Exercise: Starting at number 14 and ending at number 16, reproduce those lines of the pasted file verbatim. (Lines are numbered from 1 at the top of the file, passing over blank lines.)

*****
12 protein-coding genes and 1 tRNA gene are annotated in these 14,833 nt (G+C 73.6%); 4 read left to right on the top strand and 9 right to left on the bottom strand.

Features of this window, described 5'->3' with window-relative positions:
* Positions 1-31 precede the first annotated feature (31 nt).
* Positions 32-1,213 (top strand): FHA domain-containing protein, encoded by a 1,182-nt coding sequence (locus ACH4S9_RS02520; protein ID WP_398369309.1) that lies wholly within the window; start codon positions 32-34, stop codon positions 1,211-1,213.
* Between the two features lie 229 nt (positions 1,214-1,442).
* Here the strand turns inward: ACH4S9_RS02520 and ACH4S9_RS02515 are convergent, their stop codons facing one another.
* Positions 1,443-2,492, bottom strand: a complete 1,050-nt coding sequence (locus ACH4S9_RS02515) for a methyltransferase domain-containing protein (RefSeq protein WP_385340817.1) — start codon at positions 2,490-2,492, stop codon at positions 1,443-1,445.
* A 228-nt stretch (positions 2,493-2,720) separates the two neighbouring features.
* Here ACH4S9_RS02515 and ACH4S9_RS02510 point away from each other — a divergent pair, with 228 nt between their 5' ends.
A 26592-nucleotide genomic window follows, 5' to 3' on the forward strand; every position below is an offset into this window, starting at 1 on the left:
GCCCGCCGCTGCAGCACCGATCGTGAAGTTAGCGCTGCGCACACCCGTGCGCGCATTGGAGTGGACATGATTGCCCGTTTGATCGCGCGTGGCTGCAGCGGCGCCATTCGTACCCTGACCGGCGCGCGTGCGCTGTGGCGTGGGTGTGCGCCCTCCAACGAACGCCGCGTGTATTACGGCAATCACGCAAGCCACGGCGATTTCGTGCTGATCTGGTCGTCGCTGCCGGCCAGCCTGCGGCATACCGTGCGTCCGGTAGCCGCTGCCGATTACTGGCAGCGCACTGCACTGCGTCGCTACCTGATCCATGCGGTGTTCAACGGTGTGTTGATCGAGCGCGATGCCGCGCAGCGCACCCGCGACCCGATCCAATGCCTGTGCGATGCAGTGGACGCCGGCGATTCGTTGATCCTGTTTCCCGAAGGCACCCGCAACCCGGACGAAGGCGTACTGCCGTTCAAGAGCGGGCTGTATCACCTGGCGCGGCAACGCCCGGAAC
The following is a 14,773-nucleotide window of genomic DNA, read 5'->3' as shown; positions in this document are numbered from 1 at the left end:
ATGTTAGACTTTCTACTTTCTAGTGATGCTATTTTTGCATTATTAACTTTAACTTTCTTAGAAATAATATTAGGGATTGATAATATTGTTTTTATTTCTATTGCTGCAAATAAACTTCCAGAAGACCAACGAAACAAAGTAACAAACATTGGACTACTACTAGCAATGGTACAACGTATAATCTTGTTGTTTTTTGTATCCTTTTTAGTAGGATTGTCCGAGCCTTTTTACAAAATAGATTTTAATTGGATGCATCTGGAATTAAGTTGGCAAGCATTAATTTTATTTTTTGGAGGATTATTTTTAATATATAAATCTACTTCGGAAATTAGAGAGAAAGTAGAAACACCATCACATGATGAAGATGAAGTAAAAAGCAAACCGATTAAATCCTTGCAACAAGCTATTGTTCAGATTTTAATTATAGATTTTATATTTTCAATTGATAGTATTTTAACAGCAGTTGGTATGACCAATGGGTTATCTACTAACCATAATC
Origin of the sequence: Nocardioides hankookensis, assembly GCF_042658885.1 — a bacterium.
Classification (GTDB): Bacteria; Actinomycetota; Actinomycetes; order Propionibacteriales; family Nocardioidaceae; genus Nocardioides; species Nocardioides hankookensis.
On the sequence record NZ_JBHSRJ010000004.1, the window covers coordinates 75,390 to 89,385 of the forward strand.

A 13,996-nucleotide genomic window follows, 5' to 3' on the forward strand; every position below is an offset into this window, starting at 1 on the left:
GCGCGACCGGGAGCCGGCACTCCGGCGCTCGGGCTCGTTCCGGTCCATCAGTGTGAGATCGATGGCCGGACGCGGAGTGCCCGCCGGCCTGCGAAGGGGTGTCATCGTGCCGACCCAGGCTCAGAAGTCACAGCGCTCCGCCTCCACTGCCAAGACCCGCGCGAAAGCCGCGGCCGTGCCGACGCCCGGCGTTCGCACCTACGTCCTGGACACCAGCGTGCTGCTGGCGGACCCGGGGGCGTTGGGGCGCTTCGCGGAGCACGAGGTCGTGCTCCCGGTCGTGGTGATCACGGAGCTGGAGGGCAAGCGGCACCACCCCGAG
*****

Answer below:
Origin of the sequence: Nocardioides hankookensis, assembly GCF_042658885.1 — a bacterium.
Classification (GTDB): Bacteria; Actinomycetota; Actinomycetes; order Propionibacteriales; family Nocardioidaceae; genus Nocardioides; species Nocardioides hankookensis.
On the sequence record NZ_JBHSRJ010000004.1, the window covers coordinates 75,390 to 89,385 of the forward strand.